High speed “broadband” internet access is no longer the sole domain of dot coms and high-tech companies. Today, fast access to the web is a critical tool for smaller enterprise, from architects and animators to freight forwarders and food manufacturers. Broadband's fast, always-on connection lets companies reach vast pools of customers, as well as take full advantage of e-mail, videoconferencing and other web-based applications that can make them more efficient. These benefits can't be overstated at a time when businesses in nearly every industry are facing intense competition from around the block and across the globe. Especially for businesses operating in high-cost locations like New York City, broadband can help level the playing field and give firms the competitive edge they need to thrive.
Yet, in New York, thousands of businesses–particularly small and mid-sized firms located outside of Manhattan's office districts–are still using superslow dial-up connections to access the internet, and many are not hooked up to the web at all. In some of the city's most important commercial districts, far too many businesses that do have access to broadband struggle to receive service that is reliable and affordable.
A new digital divide has thus emerged in New York, one that could have profound implications for the city's future economic growth. “It's in the city's interest to have broadband available to all the businesses that need it,” says Allan Dobrin, former commissioner of the city's Department of Information Technology and Telecommunications (DoITT). “It's tough to have a thriving business without internet access.”
The paradox is that parts of New York City possess some of the world's most advanced telecommunications infrastructure and are home to some of the globe's most technology-savvy businesses. The vast majority of buildings in Manhattan's two central business districts are wired with some form of broadband. Most companies located in midtown or lower Manhattan can choose between a host of service providers and multiple forms of high-speed internet service–from T1 and T3 lines that run over state-of-the-art fiber-optic cables to less powerful digital subscriber lines (DSL). And in every borough, businesses that are located in residential neighborhoods or mixed-use districts are now likely to have access to broadband service.
But in many of the industrial parks and other low-density commercial areas around the five boroughs, businesses continue to have extremely limited options for obtaining broadband and often find it downright impossible to access a reliable high-speed connection.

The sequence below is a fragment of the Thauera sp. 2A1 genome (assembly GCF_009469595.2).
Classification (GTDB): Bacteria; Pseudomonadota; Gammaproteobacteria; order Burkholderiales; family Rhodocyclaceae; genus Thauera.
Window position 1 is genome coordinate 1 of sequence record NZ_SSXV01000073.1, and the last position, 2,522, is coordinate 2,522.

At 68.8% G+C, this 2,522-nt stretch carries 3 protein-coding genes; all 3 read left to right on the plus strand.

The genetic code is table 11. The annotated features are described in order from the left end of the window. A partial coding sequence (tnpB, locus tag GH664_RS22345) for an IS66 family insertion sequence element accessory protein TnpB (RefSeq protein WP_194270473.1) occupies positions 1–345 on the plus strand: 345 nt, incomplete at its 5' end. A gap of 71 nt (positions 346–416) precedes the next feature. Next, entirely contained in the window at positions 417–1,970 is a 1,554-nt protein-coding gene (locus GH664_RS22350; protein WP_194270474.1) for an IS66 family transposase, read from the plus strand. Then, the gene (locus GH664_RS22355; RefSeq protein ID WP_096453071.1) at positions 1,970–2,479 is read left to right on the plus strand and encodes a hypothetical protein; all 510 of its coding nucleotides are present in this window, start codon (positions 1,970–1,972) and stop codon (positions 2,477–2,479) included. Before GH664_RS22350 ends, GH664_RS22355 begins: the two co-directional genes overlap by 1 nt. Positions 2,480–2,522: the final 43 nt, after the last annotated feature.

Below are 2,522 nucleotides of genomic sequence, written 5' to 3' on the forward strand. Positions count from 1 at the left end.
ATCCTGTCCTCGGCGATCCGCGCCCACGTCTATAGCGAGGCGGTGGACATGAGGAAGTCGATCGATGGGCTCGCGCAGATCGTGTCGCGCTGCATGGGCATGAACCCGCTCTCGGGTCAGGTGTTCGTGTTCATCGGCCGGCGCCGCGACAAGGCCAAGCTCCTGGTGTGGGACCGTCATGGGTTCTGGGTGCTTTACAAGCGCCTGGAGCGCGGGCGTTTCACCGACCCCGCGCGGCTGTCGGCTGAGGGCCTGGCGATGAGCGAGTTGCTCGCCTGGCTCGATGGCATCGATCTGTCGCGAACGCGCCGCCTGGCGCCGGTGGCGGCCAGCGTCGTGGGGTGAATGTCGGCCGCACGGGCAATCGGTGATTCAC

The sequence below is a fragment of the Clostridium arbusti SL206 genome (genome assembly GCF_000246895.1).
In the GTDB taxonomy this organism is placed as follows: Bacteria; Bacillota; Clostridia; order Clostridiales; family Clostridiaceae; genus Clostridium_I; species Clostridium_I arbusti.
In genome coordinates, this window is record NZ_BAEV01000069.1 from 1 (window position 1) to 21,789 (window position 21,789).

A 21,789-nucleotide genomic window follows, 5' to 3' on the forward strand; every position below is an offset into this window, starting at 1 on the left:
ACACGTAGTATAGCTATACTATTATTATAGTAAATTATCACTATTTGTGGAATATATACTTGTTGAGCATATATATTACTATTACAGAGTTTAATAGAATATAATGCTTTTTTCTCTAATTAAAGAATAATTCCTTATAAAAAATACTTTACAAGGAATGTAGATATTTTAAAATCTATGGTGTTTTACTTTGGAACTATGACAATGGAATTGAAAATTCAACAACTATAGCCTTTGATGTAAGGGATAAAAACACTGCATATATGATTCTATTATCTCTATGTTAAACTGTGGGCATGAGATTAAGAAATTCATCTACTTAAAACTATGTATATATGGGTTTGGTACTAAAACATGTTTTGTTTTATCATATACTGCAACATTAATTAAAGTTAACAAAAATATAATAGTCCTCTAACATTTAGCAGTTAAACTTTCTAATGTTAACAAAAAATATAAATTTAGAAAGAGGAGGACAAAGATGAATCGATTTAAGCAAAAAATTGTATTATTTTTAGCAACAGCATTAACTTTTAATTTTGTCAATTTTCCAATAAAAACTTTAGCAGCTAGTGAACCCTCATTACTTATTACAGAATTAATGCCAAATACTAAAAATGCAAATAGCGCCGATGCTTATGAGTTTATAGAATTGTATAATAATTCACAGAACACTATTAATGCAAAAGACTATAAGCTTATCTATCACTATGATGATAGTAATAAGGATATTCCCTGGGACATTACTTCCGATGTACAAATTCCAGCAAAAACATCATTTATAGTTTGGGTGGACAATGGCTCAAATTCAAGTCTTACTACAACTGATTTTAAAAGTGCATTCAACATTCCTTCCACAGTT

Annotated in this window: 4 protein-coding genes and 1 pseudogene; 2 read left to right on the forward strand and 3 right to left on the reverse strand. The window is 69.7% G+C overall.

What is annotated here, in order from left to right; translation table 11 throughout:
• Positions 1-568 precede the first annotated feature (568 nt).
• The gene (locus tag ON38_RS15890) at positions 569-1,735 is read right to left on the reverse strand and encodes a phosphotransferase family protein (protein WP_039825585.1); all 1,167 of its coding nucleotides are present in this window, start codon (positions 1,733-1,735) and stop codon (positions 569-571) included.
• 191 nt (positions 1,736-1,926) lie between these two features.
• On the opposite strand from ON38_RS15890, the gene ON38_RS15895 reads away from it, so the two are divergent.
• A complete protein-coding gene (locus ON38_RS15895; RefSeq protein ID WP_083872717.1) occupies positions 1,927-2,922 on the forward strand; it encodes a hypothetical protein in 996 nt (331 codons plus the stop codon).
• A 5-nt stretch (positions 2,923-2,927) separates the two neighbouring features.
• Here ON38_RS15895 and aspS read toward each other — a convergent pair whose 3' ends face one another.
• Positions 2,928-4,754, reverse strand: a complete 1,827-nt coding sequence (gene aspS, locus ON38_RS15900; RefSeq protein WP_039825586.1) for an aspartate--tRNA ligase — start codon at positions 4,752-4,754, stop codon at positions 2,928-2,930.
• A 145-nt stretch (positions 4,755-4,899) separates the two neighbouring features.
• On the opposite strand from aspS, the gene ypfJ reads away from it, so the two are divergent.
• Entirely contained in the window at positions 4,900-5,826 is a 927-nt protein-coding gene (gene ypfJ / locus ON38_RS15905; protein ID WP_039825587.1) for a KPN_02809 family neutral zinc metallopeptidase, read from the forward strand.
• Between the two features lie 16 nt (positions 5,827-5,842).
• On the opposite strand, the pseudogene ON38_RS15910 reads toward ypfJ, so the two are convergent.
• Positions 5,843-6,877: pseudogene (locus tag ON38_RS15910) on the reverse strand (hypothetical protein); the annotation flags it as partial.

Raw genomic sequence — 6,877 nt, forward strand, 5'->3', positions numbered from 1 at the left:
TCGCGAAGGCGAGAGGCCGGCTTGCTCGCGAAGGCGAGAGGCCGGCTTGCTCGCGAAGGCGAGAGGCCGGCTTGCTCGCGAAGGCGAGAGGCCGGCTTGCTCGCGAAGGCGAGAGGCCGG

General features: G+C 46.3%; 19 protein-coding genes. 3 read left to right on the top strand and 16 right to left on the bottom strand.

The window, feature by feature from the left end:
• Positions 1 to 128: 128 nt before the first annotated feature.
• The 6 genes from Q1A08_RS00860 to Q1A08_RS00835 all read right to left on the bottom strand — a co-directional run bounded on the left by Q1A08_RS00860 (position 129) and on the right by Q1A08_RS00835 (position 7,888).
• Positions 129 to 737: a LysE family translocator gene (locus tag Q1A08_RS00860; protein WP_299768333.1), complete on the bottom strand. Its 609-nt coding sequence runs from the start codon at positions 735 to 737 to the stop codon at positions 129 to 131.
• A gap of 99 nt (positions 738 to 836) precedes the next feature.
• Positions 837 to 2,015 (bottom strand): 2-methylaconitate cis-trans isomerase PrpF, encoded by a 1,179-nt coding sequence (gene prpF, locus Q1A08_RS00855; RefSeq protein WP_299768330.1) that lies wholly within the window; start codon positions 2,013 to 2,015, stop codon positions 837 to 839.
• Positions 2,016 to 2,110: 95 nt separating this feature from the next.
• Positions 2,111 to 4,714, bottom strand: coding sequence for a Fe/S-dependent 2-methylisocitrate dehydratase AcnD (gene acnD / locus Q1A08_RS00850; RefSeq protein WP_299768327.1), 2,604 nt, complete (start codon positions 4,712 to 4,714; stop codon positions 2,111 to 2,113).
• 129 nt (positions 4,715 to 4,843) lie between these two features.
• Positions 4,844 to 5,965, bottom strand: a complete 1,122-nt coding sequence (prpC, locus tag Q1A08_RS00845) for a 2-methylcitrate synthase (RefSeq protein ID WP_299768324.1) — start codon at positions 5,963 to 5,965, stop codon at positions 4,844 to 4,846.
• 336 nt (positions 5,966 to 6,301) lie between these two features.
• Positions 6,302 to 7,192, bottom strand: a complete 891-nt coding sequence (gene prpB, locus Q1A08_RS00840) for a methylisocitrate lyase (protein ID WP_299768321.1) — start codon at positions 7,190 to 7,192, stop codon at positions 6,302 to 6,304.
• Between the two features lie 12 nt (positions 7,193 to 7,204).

The broadband gap threatens to diminish the city's economic competitiveness, at a time when some of the city's brightest prospects for economic growth lie outside of Manhattan's central business districts.
As a general rule, the larger a firm is, the more likely it is to have broadband. Virtually every large business utilizes high-speed connectivity as a matter of course. But for companies with fewer than 100 employees, the picture is mixed. Only 65 percent of businesses in the U.S. with 20 to 99 employees have broadband, according to a 2002 study by the Yankee Group, a telecommunications research firm. For businesses with between 2 and 19 employees, the figure falls to 40 percent.
Data on broadband's penetration among businesses in the New York City market is hard to come by. Verizon, which is the primary provider of DSL service, guards its numbers closely. So do the cable companies serving the five boroughs: Time Warner, Cablevision and RCN.
The limited information Time Warner Cable of New York was willing to share with the Center for an Urban Future indicates both the recent growth of the small business market for broadband and the constraints on its further expansion. Time Warner's Road Runner service nearly tripled its number of business customers in just the past two years, most of them outside Manhattan.
Yet Road Runner still doesn't reach into several industrial neighborhoods in Time Warner's franchise area, including much of Williamsburg, DUMBO and Red Hook. In the Brooklyn Navy Yard, Time Warner is just now wiring two buildings, but company officials acknowledge that they do not currently have plans to provide service to any of the more than 40 other buildings in the complex.
In Sunset Park, cable modems are available to businesses located east of Third Avenue in the residential part of the neighborhood, but service remains elusive for most of the several hundred firms located in Sunset Park's industrial zone. “Nobody down here can get cable,” says Leah Archibald, executive director of the Southwest Brooklyn Industrial Development Corporation. “Because there's no residential down here, you just can't get it. Some businesses have tried.”
In most cases, small companies are left with just one option: DSL. In theory, DSL should be more than sufficient, and its lower cost makes it a first choice for many small firms. But service interruptions and systematic problems–ranging from antiquated telecommunications infrastructure to an absence of real competition among providers–render DSL a constant source of headaches. “Our DSL line is inherently unstable,” says Dennis Sanford, a manager at Legion Lighting, an East New York–based firm that manufactures fluorescent lighting. “I'm bumped off-line several times a week. Bad weather seems to affect it a lot.”
DSL transmits high-speed data over the same copper wires that provide phone service. Generally, customers simply have to be located within roughly three miles of a phone company's central office; in New York, most firms are. But in many industrial neighborhoods and other isolated business districts, the copper phone wires are a century old and in bad shape. Numerous companies in these areas say that their DSL service goes down several times a week, a disruption that is both annoying and costly.